The Future Is Now: AI can be used to create extremely realistic forgeries, we have to learn to counteract this
With Justin Sherman and Fotis Georgiadis
Educators need to teach students about technology, and they need to teach students how to critically use that technology to learn about the world — for instance, how to expertly use a search engine or critically consume information. Whether it’s social media impacting activism, or the Internet of Things impacting national security, or artificial intelligence impacting medicine, digital technology is moving everywhere and changing everything. To be more engaged thinkers, consumers, and citizens, students need to learn about how this technology works and how it’s being used. American policymakers need to similarly embrace this reality. For instance, the US has no broad, overarching national AI strategy — unlike countries like France or China. Many of our Congressional representatives remain astoundingly uninformed on issues like encryption, and many of our courts’ judges suffer from a similar lack of understanding of digital technology. Policymakers need to be intelligently and actively engaged with contemporary issues brought on by the likes of deepfakes if they are to effectively lead in the 21st century.
As part of my series about “Bleeding edge” technological breakthroughs that seem copied from science fiction, I had the pleasure of interviewing Justin Sherman. Justin is a junior at Duke University double-majoring in computer science and political science. He is a Fellow at Interact; a Fellow at the Duke Center on Law & Technology; and a Cybersecurity Policy Fellow at New America. At Duke University, he is the Co-Founder and President of Duke’s Cyber Club and Cyber Team, and is the Co-Founder and Vice President of Ethical Tech.
Thank you so much for doing this with us! Can you tell us a story about what brought you to this specific career path?
When I was in middle school, I started teaching myself computer programming. This happened to coincide with my first civics class, through which I became intensely interested in law, politics, and issues such as search and seizure. For the next several years, these interests existed independently of one another (I was on a robotics team and ran my high school’s mock trial team, for instance) until I read Kim Zetter’s book “Countdown to Zero Day,” which profiled the Stuxnet cyber weapon used to sabotage the Iranian nuclear program. That was the moment when I realized that cybersecurity — and tech policy more broadly — was the perfect intersection of my interests. Her work led me to other books including Bruce Schneier’s “Data and Goliath,” and I’ve pursued work in this area ever since.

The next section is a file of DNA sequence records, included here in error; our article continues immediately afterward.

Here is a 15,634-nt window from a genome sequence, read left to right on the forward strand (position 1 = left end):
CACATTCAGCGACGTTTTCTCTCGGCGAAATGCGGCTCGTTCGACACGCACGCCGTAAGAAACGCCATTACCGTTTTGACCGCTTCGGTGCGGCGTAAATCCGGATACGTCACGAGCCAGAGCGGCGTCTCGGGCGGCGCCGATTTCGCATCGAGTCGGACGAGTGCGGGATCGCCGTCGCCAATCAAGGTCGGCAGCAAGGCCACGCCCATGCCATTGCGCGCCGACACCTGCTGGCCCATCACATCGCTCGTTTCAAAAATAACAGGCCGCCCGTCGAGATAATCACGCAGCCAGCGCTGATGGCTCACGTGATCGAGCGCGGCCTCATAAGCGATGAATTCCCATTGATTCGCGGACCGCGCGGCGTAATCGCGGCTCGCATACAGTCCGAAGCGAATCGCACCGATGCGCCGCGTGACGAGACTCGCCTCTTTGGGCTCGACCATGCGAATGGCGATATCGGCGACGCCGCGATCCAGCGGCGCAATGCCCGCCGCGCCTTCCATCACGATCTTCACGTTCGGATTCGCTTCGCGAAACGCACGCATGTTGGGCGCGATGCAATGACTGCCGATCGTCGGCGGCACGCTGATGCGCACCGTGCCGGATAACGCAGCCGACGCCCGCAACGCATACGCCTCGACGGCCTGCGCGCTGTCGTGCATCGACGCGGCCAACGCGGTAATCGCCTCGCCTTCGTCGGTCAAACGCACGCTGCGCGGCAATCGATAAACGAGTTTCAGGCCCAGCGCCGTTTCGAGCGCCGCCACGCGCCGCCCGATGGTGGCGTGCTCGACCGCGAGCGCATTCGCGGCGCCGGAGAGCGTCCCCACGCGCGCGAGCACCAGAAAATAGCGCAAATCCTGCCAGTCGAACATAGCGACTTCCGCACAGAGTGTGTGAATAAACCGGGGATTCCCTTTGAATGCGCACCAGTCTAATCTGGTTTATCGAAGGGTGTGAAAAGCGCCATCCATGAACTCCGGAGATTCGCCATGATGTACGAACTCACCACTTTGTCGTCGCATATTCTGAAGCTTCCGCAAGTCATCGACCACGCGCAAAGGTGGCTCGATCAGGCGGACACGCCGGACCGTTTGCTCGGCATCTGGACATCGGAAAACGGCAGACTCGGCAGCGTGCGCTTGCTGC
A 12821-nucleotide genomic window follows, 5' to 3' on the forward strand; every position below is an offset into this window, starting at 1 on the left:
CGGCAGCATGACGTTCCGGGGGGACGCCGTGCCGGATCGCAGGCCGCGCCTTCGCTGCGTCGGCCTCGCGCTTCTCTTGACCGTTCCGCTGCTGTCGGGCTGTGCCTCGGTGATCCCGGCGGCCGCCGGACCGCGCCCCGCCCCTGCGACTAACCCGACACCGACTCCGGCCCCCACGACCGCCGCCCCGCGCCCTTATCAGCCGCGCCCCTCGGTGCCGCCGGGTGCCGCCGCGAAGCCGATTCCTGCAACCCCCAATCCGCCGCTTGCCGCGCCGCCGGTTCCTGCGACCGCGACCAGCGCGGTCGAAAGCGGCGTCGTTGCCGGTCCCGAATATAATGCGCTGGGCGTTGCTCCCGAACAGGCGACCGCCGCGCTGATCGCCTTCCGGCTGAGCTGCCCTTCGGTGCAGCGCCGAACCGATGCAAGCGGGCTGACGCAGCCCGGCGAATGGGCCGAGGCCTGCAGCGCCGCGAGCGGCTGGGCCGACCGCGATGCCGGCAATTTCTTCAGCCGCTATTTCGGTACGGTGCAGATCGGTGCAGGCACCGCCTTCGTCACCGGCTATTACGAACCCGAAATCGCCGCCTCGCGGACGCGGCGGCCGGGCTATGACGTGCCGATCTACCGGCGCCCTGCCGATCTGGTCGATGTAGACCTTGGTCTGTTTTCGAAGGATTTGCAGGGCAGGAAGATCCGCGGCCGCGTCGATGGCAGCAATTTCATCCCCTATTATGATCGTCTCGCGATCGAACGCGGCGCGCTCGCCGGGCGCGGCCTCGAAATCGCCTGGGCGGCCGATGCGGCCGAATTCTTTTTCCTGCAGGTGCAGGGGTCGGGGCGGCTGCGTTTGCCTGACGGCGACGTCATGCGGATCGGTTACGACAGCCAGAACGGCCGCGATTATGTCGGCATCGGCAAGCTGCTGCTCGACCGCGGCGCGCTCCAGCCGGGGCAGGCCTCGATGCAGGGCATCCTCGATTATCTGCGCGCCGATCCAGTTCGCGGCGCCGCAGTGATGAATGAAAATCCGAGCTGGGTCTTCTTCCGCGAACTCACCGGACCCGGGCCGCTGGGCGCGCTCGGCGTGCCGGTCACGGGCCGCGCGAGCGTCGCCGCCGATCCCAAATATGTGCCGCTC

Can you share the most interesting story that happened to you since you began your career?
In my area of interest, the most interesting stories I’ve experienced are ones that I can’t repeat! There are a few cool stories I can pick from, though:
During my freshman year at Duke, I attended a small dinner event with Jared Cohen, President of Jigsaw at Alphabet, as part of Duke’s Program in American Grand Strategy. I remember being very excited for this dinner, and I couldn’t wait to meet him. He led a fantastic discussion during the dinner, telling a number of fascinating stories in which he touched upon everything from cybersecurity to online privacy to counter-extremism. The tales of his overseas trips to dangerous locales totally piqued my interest. When the dinner ended, all I can remember thinking is I have to talk to him! I was incredibly nervous — and couldn’t nearly decide what I should ask him about — but I approached him afterwards and we had a conversation about vulnerabilities in AI systems, and how designers can ethically account for the dual-use nature of the technology before it’s released on the world. To this day, I’m pretty sure that dinner accelerated my interest in international relations.